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Can I have a quick word with you about for­give­ness? Not for me, you under­stand – I’ve noth­ing to apo­lo­gise for – but the for­give­ness we show to films we love, for­give­ness for cine­mat­ic trans­gres­sions that would kill our enjoy­ment for less­er works. Let’s take as an example Wayne Blair’s The Sapphires. The storytelling is occa­sion­ally clunky – import­ant plot points are delivered by tele­phone or mes­sen­ger like a help­ful deus ex mach­ina – and some of the sup­port­ing cast don’t appear to know what movie they are in. Its ambi­tions push hard at the seams of the budget con­straints and occa­sion­ally burst them reveal­ing the thin lin­ing inside. But the film has such a big heart and so much love for its char­ac­ters that those flaws are easy to over­look and get­ting swept along on seems like the easi­est and best option.

It’s 1968 and war is raging in Southeast Asia while the American civil rights battle is tear­ing America apart. Meanwhile in sleepy Cummeragunga NSW, the abori­gin­al McRae sis­ters sing coun­try and west­ern stand­ards to unap­pre­ci­at­ive white pub audi­ences and dream of fame and for­tune in the big city. Discovered by failed cruise ship enter­tain­ments officer Dave Lovelace (Chris O’Dowd), they set their sights on enter­tain­ing the troops in Vietnam but to do that they have to embrace some soul roots and get over some long-suppressed fam­ily issues.

Crafted to please crowds at home and abroad, The Sapphires cer­tainly achieves that. The cast­ing is tre­mend­ous with the three sis­ters (Deborah Mailman, Jessica Mauboy, Miranda Tapsell) plus cous­in Kay (Shari Sebbens) all play­ing bril­liantly off each oth­er, music­ally and dra­mat­ic­ally. O’Dowd – who came to notice as the inex­plic­ably Irish cop in Bridesmaids last year – con­firms that he’s going to have a very fine career in romantic com­edy. Indeed, I am pleased to report that on top of everything else The Sapphires is the most enga­ging love story of the year. What it does, it does so won­der­fully well that I can for­give it anything.

Also achiev­ing pretty much everything it set out to do is Dredd 3D, a second attempt to turn the beloved but tacit­urn chin of future law enforce­ment into a Hollywood fran­chise (the first belonged to Sylvester Stallone in 1995). Mega-City One is an ungov­ern­able seeth­ing mass of human­ity over­seen by “Judges”, mobile cops with lots of fire­power and the right to sen­tence crim­in­als to their pun­ish­ment right there on the spot – includ­ing death if neces­sary. I’m giv­en to under­stand – from fans of the ori­gin­al 2000AD com­ic book – that the film does a fine job of offer­ing tid­bits to the fans and can con­firm that it also offers a fair few thrills to the neutrals.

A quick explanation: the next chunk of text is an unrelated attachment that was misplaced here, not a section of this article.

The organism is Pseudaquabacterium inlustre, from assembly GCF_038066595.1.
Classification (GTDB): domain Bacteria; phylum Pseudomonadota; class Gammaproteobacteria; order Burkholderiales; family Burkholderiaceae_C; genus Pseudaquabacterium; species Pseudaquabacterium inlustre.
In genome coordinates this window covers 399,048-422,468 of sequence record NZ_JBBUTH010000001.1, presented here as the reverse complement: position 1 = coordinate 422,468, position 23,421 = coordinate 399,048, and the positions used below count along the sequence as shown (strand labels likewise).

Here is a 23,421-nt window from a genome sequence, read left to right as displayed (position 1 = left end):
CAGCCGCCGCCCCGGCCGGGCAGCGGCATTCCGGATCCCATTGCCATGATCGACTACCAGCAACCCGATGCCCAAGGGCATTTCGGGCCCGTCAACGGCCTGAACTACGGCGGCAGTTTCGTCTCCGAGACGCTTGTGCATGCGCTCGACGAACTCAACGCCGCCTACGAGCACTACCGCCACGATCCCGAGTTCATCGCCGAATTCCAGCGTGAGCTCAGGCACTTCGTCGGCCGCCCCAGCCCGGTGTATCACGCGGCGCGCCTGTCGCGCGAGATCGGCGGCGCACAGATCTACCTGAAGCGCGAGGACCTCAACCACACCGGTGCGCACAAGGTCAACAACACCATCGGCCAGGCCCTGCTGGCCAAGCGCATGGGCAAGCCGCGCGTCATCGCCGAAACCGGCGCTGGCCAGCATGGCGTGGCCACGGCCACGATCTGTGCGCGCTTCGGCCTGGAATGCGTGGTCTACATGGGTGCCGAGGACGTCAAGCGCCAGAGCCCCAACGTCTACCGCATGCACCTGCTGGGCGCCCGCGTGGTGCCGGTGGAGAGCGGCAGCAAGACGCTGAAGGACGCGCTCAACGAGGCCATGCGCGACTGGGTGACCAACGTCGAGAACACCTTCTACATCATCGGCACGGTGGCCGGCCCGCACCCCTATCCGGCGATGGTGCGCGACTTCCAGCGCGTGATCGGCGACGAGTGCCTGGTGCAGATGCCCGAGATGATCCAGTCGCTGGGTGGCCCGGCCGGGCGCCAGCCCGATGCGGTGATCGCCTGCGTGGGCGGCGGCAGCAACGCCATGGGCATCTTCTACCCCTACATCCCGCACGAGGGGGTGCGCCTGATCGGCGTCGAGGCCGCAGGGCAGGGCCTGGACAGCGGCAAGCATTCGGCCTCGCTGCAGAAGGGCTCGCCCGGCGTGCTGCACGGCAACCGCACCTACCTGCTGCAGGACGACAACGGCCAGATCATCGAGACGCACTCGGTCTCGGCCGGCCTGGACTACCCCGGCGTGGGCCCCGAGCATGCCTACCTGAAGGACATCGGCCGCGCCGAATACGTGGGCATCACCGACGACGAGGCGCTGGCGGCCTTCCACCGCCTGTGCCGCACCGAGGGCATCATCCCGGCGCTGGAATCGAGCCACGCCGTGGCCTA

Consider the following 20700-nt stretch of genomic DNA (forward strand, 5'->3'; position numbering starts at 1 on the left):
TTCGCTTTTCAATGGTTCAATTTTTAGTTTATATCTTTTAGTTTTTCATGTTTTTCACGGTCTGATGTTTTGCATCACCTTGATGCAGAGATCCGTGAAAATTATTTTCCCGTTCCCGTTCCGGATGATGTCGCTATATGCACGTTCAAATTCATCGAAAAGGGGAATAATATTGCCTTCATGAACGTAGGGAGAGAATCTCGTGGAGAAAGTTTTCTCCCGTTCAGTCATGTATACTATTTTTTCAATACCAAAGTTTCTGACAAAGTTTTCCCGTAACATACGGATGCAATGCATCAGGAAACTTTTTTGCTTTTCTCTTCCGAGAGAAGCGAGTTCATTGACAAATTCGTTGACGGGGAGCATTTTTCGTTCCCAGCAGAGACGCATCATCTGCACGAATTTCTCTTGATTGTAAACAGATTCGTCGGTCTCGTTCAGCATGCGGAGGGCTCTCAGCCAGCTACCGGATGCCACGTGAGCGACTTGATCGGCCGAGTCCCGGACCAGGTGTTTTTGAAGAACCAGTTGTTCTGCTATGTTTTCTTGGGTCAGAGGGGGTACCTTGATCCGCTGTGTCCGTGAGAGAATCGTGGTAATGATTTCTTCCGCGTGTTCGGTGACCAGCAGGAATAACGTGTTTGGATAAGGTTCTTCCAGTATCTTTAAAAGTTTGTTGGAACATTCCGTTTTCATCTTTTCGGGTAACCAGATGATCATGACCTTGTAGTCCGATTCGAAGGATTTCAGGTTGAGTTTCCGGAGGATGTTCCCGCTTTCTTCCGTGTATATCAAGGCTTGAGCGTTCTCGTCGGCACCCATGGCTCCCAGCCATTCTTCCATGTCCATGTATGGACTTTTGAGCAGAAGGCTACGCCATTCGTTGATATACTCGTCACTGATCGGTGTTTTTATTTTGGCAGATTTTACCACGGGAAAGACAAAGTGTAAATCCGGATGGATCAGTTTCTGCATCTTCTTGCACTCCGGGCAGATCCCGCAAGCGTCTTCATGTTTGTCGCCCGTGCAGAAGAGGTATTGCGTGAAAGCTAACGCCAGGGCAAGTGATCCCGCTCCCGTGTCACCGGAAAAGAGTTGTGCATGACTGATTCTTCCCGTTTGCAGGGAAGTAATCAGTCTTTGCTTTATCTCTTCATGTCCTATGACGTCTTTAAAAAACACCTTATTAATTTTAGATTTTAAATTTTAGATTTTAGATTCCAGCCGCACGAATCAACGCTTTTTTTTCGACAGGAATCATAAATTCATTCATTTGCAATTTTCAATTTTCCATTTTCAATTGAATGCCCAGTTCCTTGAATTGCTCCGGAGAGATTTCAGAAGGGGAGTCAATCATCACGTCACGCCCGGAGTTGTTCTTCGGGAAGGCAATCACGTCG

While there are sev­er­al not­able names involved in the pro­ject – screen­writer Alex Garland wrote the nov­el The Beach and the scripts for 28 Days Later and Never Let Me Go, Dredd Karl Urban is a gradu­ate of the Shortland Street School for Comedy & Drama as well Starfleet Academy, but the most inter­est­ing name on the crew sheet is cine­ma­to­graph­er Anthony Dod Mantle who, if you saw Keanu Reeves’ doco Side by Side on the trans­ition from film to digit­al, you’ll know is the most invent­ive and adven­tur­ous dir­ect­or of pho­to­graphy around. The 3D ultra slow motion is often quite beau­ti­ful des­pite the blood and teeth fly­ing around.

Before I sign off, a quick catch-up on films I missed while I was away over­seas. A nine-year-old of my acquaint­ance insisted – com­pletely incor­rectly – that anim­ated com­edy Hotel Transylvania was super­i­or to Madagascar 3. What are they teach­ing in schools these days?! Lumpy, leaden and often putrid, HT proves that Adam Sandler has the capa­city to get even lazi­er – now he doesn’t even have to dress up.

Diary of a Wimpy Kid: Dog Days, how­ever, keeps the fran­chise mov­ing along nicely although lead act­or Zachary Gordon is now a decidedly non-wimpy 14 years of age so I’m not sure how much fur­ther they can take it with him. Kids love the books and the films do a more than decent job of bring­ing them to life.

For a brief moment dur­ing the third act it looked as if Ruby Sparks might show some gump­tion and con­sciously over­turn the awful creepy set-up – a lonely writer cre­ates a fantasy woman on the page and she magic­ally comes to life. Writer (and star) Zoe Kazan fails to give her lead char­ac­ter (played by Paul Dano) enough depth to pre­vent him being just a whiny hip­ster and then bails out on her own nar­rat­ive redemp­tion (as the eponym­ous man­ic pix­ie dream girl Ruby). This is a script by a (poten­tially) tal­en­ted young writer that should have been left in a drawer.

The fifth instal­ment of Resident Evil (Retribution) sees the fran­chise in a tedi­ous hold­ing pat­tern as the plot is basic­ally put on hold for 90 minutes while we are forced to watch a series of video game cut scenes. So ill-judged that it starts three times in the first 25 minutes, RE: Retribution offers noth­ing to the cas­u­al watch­er and pos­sibly even less to the com­mit­ted fan.

Printed in Wellington’s Capital Times on Wednesday 10 octo­ber, 2012.